This afternoon we saw the Dodgers and Angels duke it out in the second game of the second Freeway Series match-up on Fox Saturday baseball. The pitching match-up pitted former Dodger Andrew Heaney against Alex Wood in a duel of southpaws. Of course Heaney was a Dodger for about ten seconds when he was traded to the Angels for Howie Kendrick after being acquired from the Marlins. Many people often wondered what would have happened if the Dodgers had kept Heaney instead of flipping him for Kendrick.
I tell you this though, you can’t cry over spilled milk. Heaney is no doubt a talented young pitcher, but he’s not that good. He’s not a franchise changer. Surely he was effective in Saturday’s 5-4 Angel’s win over the Dodgers. Heaney tossed 6.1 innings giving up three runs (two earned) on six hits, walked one and struck out six. It was not good enough to get a win though.
On the other side of the mound, Alex Wood got off to a horrendous start. He gave up three runs in the first two innings and put the Dodgers in an early hole 3-0. Then he settled down and was able to keep the Angels from scoring again while keeping the Dodgers in the game. Wood’s final line was three runs on seven hits across six innings with two walks and six strikeouts. Both starters were not involved in the decision.
Angels 5 9 1
Dodgers 4 10 0
Ultimately the game was decided by the relievers. The Dodgers currently have one of the more mediocre group of minor league castoffs, has-beens and past their prime middle relievers in all of baseball after four of their primary relievers landed on the disabled list. The Dodger’s bullpen (a team with World Series aspirations) currently consists of JT Chargois, Scott Alexander, Daniel Hudson, Erik Goeddel, and newly acquired arms Dylan Floro and Zach Rosscup. That’s a ridiculous collection of castoffs if I ever saw one. I heard the local guys at the McDonalds are available to pitch as well.
So it was no surprise that the Dodger middle relief blew the tie and the game in the top of the seventh, and tenth when Floro gave up a solo home run to Justin Upton. Later on Calhoun’s solo home run off of Kenley Jansen in the top of the tenth was the game decider. Before that, the Angels scored one run in the top of the first and two in the top of the second to take an early three run advantage. The Dodgers would rally in the bottom of the ninth to tie the game. The Dodgers would lose this battle of the bullpens unfortunately. Here’s how the scoring went for both clubs before the deciding ninth and tenth frames. For the Halos they got a double from Andrelton Simmons and singles from Mike Trout and Upton brought home the first run in the opening inning. In the top of the second, Kole Calhoun’s double and an infield single from Heaney put runners at the corners. David Fletcher’s sacrifice fly scored the second run. Later in the inning a bases loaded walk to Upton scored the third run.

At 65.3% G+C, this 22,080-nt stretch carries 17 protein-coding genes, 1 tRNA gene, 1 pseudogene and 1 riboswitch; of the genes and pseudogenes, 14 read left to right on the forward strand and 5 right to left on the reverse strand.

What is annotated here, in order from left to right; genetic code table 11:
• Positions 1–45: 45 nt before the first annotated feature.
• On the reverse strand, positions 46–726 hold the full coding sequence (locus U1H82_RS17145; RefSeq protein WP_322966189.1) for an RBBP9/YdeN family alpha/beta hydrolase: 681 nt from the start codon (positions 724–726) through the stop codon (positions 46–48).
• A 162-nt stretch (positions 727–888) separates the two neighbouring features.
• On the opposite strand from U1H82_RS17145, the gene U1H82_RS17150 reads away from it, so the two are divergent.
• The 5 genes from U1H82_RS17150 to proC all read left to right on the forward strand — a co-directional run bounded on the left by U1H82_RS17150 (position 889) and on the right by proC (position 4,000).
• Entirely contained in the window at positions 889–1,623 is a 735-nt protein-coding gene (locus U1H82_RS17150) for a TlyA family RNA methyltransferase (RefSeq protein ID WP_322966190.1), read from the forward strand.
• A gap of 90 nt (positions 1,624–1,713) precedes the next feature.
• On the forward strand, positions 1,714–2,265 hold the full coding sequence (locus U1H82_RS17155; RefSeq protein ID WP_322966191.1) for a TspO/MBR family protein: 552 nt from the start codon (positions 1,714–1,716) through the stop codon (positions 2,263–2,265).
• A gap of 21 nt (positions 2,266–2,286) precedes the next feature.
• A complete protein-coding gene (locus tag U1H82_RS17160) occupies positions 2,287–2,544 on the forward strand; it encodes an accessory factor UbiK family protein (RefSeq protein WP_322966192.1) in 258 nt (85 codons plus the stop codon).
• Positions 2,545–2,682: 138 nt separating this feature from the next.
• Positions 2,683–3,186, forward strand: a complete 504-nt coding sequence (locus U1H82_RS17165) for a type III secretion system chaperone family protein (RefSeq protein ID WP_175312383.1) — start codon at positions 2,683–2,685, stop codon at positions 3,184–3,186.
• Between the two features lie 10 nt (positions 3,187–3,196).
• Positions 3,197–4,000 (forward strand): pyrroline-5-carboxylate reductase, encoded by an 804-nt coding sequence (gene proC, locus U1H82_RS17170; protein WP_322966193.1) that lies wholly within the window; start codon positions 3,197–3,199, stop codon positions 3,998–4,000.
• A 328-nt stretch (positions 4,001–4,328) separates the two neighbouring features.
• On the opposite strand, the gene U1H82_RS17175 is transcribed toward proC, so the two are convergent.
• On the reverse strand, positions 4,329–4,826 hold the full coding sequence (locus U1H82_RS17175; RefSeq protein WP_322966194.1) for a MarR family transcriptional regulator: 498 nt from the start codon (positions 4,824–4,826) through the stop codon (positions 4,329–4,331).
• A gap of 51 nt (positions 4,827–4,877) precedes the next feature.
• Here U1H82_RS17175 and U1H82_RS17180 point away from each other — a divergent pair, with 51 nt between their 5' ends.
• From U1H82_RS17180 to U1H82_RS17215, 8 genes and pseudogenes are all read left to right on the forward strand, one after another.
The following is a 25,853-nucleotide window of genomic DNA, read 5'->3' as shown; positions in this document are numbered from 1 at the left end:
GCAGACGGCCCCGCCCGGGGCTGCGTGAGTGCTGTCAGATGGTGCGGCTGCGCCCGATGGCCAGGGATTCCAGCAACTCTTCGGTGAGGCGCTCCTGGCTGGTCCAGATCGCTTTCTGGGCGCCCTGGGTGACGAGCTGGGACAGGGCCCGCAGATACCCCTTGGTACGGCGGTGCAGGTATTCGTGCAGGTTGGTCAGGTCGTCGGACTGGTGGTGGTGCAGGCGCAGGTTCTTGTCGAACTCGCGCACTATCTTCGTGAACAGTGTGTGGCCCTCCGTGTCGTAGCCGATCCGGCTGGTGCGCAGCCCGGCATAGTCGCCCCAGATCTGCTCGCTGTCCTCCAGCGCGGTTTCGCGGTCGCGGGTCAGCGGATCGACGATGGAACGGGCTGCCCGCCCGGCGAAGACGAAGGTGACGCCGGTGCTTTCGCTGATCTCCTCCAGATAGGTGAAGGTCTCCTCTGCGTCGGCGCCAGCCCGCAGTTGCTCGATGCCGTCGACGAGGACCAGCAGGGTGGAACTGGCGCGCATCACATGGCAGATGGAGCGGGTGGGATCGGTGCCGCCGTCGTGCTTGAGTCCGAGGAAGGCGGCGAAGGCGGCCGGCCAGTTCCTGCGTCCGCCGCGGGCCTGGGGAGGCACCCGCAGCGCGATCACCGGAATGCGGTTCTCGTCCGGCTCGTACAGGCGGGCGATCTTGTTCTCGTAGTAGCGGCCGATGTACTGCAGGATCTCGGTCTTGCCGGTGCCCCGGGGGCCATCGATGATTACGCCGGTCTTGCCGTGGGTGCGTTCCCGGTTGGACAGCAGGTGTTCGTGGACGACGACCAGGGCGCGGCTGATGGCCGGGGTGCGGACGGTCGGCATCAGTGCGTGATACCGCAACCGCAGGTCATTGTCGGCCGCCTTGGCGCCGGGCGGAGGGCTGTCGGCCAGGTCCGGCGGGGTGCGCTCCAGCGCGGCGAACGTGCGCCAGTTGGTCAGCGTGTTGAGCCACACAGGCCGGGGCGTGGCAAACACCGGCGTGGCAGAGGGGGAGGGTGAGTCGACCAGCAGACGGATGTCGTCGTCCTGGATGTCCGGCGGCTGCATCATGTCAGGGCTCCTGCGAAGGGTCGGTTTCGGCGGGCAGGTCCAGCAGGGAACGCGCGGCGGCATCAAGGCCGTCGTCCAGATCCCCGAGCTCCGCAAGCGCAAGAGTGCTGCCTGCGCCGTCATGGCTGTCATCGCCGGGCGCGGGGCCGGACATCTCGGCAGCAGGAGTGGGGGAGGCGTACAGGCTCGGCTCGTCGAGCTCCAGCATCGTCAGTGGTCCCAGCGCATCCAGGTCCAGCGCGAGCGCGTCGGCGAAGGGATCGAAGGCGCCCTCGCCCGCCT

The Dodgers fought back to score twice in the bottom of the second. Max Muncy doubled, and Logan Forsythe’s ground ball single put two on with none out. Then Cody Bellinger’s RBI single cut the lead to 3-1 Halos. There was a throwing error from Heaney and Chris Taylor was plunked with a pitch with the bases loaded to force in a run and make the score 3-2. Taylor’s mammoth home run in the bottom of the fifth would tie the score at 3-3.
After Upton’s shot in the seventh inning put the Angels back in front 4-3, the Dodgers had a chance to tie or take the lead in the bottom of the eighth with runners on first and second, but Muncy and Bellinger both struck out to strand the runners (Matt Kemp had singled and stole second) and the Angels got out of the jam.
The Dodgers eventually rallied to tie and win the game in dramatic fashion in the bottom of the ninth. With Blake Parker on the mound for the Halos. Yasmani Grandal opened the inning with a double over Upton’s head and scored when Chase Utley’s pinch-hit single knocked him in. With the game now tied the Halos went back to the bullpen and Hansel Robles struck out Taylor for the first out. Then Enrique Hernandez walked to bring up Kemp. But Kemp grounded out and the Angels intentionally walked Muncy which brought up Joc Pederson. But Pederson’s deep drive to center was caught at the wall by Trout. Onto extra innings.
In the top of the tenth, Kenley Jansen immediately served up a solo blast to Calhoun and the Dodgers were once again losing, this time 5-4. Could the Dodgers rally again in the bottom of the tenth? Nope. Clayton Kershaw will take the mound on Sunday afternoon in the series finale rubber game.